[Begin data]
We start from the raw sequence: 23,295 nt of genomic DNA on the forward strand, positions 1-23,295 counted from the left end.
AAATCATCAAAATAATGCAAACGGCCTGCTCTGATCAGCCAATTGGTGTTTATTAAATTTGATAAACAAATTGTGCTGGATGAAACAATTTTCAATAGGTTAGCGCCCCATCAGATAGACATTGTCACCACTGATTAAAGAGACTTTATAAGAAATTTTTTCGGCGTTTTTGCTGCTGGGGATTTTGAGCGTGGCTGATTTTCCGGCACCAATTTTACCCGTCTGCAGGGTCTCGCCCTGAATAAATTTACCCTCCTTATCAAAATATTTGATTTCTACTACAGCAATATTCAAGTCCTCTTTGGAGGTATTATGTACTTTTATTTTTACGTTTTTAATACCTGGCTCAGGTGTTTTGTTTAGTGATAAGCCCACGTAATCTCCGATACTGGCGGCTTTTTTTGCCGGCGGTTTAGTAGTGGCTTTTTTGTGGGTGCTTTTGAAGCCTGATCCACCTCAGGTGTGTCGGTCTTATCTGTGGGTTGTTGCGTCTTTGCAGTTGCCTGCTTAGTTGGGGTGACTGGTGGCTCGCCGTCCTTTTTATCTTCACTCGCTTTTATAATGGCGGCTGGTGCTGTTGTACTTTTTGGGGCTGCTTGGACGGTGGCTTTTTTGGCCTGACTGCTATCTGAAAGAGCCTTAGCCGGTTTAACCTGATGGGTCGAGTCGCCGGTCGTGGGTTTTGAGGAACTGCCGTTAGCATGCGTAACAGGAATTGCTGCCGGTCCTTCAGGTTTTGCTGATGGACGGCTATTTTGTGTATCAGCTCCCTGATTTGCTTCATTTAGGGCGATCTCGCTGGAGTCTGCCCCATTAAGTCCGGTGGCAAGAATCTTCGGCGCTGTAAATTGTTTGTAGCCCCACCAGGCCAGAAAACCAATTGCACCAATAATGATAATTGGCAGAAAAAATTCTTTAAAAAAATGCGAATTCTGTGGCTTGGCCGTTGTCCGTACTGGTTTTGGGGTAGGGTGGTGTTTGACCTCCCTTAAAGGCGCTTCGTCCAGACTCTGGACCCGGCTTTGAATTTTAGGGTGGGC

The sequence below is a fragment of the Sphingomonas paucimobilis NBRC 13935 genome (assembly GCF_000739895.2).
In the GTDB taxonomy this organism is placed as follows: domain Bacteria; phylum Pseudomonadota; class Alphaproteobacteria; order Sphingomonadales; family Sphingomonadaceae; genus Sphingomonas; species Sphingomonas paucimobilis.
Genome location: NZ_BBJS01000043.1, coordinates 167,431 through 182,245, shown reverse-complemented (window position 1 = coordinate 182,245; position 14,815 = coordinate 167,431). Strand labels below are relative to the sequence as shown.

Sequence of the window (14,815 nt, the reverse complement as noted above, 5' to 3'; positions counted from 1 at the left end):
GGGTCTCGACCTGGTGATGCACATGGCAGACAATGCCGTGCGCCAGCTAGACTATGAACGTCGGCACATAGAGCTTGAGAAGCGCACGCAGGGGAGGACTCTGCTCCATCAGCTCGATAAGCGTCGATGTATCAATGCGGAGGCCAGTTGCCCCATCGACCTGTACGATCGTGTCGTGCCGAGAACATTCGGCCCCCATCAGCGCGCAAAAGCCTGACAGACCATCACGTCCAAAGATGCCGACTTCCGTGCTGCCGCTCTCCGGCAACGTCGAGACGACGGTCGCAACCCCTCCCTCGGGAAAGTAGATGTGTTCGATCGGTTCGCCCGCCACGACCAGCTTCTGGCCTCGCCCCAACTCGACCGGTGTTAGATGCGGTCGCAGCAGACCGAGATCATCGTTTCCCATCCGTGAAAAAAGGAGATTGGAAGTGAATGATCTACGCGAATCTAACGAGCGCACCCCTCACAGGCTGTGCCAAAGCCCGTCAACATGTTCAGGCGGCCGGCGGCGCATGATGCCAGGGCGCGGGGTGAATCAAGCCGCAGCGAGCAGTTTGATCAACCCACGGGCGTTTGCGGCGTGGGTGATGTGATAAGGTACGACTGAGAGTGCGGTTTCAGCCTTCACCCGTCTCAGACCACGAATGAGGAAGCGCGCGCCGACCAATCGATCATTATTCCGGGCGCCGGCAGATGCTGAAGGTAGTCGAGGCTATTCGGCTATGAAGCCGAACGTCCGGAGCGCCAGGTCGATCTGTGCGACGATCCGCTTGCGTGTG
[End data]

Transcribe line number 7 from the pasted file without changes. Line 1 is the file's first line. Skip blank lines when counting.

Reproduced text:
GGGTCTCGACCTGGTGATGCACATGGCAGACAATGCCGTGCGCCAGCTAGACTATGAACGTCGGCACATAGAGCTTGAGAAGCGCACGCAGGGGAGGACTCTGCTCCATCAGCTCGATAAGCGTCGATGTATCAATGCGGAGGCCAGTTGCCCCATCGACCTGTACGATCGTGTCGTGCCGAGAACATTCGGCCCCCATCAGCGCGCAAAAGCCTGACAGACCATCACGTCCAAAGATGCCGACTTCCGTGCTGCCGCTCTCCGGCAACGTCGAGACGACGGTCGCAACCCCTCCCTCGGGAAAGTAGATGTGTTCGATCGGTTCGCCCGCCACGACCAGCTTCTGGCCTCGCCCCAACTCGACCGGTGTTAGATGCGGTCGCAGCAGACCGAGATCATCGTTTCCCATCCGTGAAAAAAGGAGATTGGAAGTGAATGATCTACGCGAATCTAACGAGCGCACCCCTCACAGGCTGTGCCAAAGCCCGTCAACATGTTCAGGCGGCCGGCGGCGCATGATGCCAGGGCGCGGGGTGAATCAAGCCGCAGCGAGCAGTTTGATCAACCCACGGGCGTTTGCGGCGTGGGTGATGTGATAAGGTACGACTGAGAGTGCGGTTTCAGCCTTCACCCGTCTCAGACCACGAATGAGGAAGCGCGCGCCGACCAATCGATCATTATTCCGGGCGCCGGCAGATGCTGAAGGTAGTCGAGGCTATTCGGCTATGAAGCCGAACGTCCGGAGCGCCAGGTCGATCTGTGCGACGATCCGCTTGCGTGTG